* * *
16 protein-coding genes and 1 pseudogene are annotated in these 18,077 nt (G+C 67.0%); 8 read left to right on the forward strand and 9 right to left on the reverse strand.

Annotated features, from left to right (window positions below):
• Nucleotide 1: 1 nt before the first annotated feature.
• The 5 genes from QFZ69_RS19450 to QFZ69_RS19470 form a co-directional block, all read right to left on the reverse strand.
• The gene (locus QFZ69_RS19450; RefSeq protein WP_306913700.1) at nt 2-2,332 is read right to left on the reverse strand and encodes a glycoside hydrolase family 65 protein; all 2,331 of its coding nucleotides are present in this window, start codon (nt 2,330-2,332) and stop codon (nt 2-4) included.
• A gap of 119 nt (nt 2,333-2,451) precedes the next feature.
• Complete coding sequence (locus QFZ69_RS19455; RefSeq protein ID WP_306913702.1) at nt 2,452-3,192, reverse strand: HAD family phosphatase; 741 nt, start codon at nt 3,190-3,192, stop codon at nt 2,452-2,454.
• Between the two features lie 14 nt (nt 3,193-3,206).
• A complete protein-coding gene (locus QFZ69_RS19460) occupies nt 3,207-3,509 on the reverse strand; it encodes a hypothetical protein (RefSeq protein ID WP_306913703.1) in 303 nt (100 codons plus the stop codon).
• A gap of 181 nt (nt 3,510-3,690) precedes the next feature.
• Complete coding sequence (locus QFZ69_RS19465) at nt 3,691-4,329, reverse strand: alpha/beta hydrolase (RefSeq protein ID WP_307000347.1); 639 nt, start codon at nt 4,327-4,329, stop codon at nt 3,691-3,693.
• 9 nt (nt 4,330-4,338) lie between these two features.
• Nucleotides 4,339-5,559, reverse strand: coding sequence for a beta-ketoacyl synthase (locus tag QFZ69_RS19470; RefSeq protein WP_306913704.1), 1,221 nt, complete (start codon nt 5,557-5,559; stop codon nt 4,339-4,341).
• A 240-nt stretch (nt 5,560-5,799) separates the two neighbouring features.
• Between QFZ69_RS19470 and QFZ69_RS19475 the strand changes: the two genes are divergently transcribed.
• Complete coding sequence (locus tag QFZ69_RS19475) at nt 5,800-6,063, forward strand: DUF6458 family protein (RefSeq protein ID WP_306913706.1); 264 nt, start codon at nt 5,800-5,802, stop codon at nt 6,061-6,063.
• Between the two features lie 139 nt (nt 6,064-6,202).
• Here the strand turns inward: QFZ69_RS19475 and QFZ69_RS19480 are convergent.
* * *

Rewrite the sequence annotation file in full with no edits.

16 protein-coding genes and 1 pseudogene are annotated in these 18,077 nt (G+C 67.0%); 8 read left to right on the forward strand and 9 right to left on the reverse strand.

Annotated features, from left to right (window positions below):
• Nucleotide 1: 1 nt before the first annotated feature.
• The 5 genes from QFZ69_RS19450 to QFZ69_RS19470 form a co-directional block, all read right to left on the reverse strand.
• The gene (locus QFZ69_RS19450; RefSeq protein WP_306913700.1) at nt 2-2,332 is read right to left on the reverse strand and encodes a glycoside hydrolase family 65 protein; all 2,331 of its coding nucleotides are present in this window, start codon (nt 2,330-2,332) and stop codon (nt 2-4) included.
• A gap of 119 nt (nt 2,333-2,451) precedes the next feature.
• Complete coding sequence (locus QFZ69_RS19455; RefSeq protein ID WP_306913702.1) at nt 2,452-3,192, reverse strand: HAD family phosphatase; 741 nt, start codon at nt 3,190-3,192, stop codon at nt 2,452-2,454.
• Between the two features lie 14 nt (nt 3,193-3,206).
• A complete protein-coding gene (locus QFZ69_RS19460) occupies nt 3,207-3,509 on the reverse strand; it encodes a hypothetical protein (RefSeq protein ID WP_306913703.1) in 303 nt (100 codons plus the stop codon).
• A gap of 181 nt (nt 3,510-3,690) precedes the next feature.
• Complete coding sequence (locus QFZ69_RS19465) at nt 3,691-4,329, reverse strand: alpha/beta hydrolase (RefSeq protein ID WP_307000347.1); 639 nt, start codon at nt 4,327-4,329, stop codon at nt 3,691-3,693.
• 9 nt (nt 4,330-4,338) lie between these two features.
• Nucleotides 4,339-5,559, reverse strand: coding sequence for a beta-ketoacyl synthase (locus tag QFZ69_RS19470; RefSeq protein WP_306913704.1), 1,221 nt, complete (start codon nt 5,557-5,559; stop codon nt 4,339-4,341).
• A 240-nt stretch (nt 5,560-5,799) separates the two neighbouring features.
• Between QFZ69_RS19470 and QFZ69_RS19475 the strand changes: the two genes are divergently transcribed.
• Complete coding sequence (locus tag QFZ69_RS19475) at nt 5,800-6,063, forward strand: DUF6458 family protein (RefSeq protein ID WP_306913706.1); 264 nt, start codon at nt 5,800-5,802, stop codon at nt 6,061-6,063.
• Between the two features lie 139 nt (nt 6,064-6,202).
• Here the strand turns inward: QFZ69_RS19475 and QFZ69_RS19480 are convergent.